Property Capital Gains Tax

Estimating other income for the year of disposal

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Individual subject to property Capital Gains Tax which will involve both the lower and higher rate. When submitting details of the gain and calculating the the tax what leeway is there in estimating the 'other icome' to determine exactly what amount of the gain will be charged at the higher rate. The other income is not large and predominently bank interest receiveable (and possiblly a future pension drawdown, value not yet determined). What is HMRC's approach when the other icome is underestimated causing more of the gain to be charged at the higher than intially anticipated when submitting the Capital Gains return?

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By Paul Crowley
25th May 2024 12:33

If he is going to prepare a tax return for the year then I would always estimate the income on the low side. Any extra tax gets rolled up with the normal tax due.
Estimate too high and you will need to revise the CGT form and it takes ages to get the refund.
A draw down will get taxed at source.
I would not recommend having a draw down in the same year as a large capital gain. A tiny bit of planning can save higher rate tax on these.

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Replying to Paul Crowley:
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By KMACS
27th May 2024 07:11

Are there any consequences to underestimating the other income though? Underestimated income will have the effect of understating the CGT, could any penalties or interest result?

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By Matrix
27th May 2024 08:39

Assuming you have taken reasonable care and have kept a copy of the estimate etc then there shouldn’t be any interest since the due date of any tax due on the CGT included on an SA return is the usual date so 31 January. If, however, there were errors in the CGT return then these should be corrected by submitting a revised return so interest could arise if the tax previously due is now higher.

This is my practical answer based on my experience and reading posts on here. Others may provide the technical answer.

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Replying to Matrix:
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By Paul Crowley
27th May 2024 20:15

Agree
If the gain is correct, then it has been taxed
If the amount of HR gain is higher than than the original estimate then the 31 Jan balance due slurps it up.

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Replying to Paul Crowley:
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By Tax Dragon
28th May 2024 07:00

+1

And on OP's actual question about interest and penalties... I have no experience, but then our estimates are sensible and defensible. In short, we take reasonable care and have never been challenged. The penalty regime does apply for CGT though, if you don't take reasonable care.

Err under where erring is unavoidable, as Paul says, not over. But I don't believe his "Estimate too high and you will need to revise the CGT form".

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Replying to Paul Crowley:
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By D Rixson
03rd Jun 2024 09:53

One of my clients overpaid the CGT on property disposal due to his estimated income. His SA return was submitted November 2023 and still waiting for HMRC to process the overpayment, thankfully only £350. When I chased I was told it would take 17 weeks to be processed!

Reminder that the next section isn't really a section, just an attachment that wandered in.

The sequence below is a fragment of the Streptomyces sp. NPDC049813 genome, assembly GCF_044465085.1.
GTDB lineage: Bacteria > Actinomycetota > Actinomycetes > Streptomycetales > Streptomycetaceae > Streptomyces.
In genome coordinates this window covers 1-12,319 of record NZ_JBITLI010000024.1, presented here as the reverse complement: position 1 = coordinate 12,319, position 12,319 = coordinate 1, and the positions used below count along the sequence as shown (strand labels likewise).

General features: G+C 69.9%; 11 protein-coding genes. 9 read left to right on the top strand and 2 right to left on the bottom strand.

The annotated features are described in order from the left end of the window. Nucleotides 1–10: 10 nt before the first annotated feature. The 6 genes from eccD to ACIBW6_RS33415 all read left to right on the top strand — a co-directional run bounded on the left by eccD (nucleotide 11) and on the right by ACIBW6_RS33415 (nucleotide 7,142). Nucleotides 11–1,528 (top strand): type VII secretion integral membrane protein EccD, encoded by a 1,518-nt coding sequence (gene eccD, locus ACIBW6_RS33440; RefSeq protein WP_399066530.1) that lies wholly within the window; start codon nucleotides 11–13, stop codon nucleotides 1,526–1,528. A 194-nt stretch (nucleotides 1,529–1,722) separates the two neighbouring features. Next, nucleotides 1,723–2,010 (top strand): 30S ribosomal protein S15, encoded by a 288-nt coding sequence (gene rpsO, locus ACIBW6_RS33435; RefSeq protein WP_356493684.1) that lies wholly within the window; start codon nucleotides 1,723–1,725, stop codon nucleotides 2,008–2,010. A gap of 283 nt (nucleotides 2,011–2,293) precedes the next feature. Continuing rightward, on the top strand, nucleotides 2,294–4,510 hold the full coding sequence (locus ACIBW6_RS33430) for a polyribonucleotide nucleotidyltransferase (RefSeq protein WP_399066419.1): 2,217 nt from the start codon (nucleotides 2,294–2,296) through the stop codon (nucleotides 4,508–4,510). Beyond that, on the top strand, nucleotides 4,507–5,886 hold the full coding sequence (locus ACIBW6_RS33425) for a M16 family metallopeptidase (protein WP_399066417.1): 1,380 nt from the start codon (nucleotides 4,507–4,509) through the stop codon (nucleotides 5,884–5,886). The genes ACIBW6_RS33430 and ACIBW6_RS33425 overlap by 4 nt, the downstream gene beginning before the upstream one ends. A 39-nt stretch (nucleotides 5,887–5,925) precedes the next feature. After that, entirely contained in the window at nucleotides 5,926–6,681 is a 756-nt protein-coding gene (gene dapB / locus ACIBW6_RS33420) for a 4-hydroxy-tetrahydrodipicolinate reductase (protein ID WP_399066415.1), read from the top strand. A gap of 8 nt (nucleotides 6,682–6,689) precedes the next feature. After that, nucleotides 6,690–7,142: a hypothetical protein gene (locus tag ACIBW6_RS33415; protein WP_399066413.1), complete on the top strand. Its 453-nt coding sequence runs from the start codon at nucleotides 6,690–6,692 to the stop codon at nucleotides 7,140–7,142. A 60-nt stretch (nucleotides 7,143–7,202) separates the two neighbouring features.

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By Retrocanary
03rd Jun 2024 12:40

When I see things like this I can't help wonder why we haven't all gone a bit French and piled some tires up outside HMRC's offices and set fire to them. What a Kafkaeque obscenity it's become!

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By More unearned luck
03rd Jun 2024 19:58

My understanding is that if you answer the question asking if the return contains estimates figures in the affirmative, then no penalties will ensue. This must be subject to it not applying to any estimates being egregiously or deliberately bad.

The online instructions to that question read:

"Select ‘yes’ if any of the amounts in this return would impact the amount of Capital Gains Tax owed at this point in the tax year. For example, solicitor’s fees when a property was bought.

"If you select ‘yes’, you’ll need to provide the final amounts to HMRC later."

Which suggest to me that HMRC don't understand the difference between estimates and provisonal figures. In HMRC's example the legal fees on purchase are likely to be estimated because the paperwork is no longer extant and memories fade. It is unlikely that this estimate would be corrected later.

But on the other hand perhaps the words "at this point in the tax year" are meant to exclude estimates, ie you only answer 'yes' to provisional figures, but then why ask about estimates when you mean provisional figures?

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By Homeworker
07th Jun 2024 16:41

This question highlights a real problem for those disposing of property early in a tax year. I have a client who did so and we estimated his self-employed earnings to the best of our joint ability. In fact he ended the year with a loss, so the CGT was overpaid by around £650.
Trying to phone HMRC after the return was filed was a nightmare but it seems to be the only way to have a CGT overpayment refunded. It took three attempts totalling more than 3 hours and a call just after 8.00 a.m. before I spoke to someone, who promised the refund would be issued in about 10 weeks. We are at 5 weeks and waiting.

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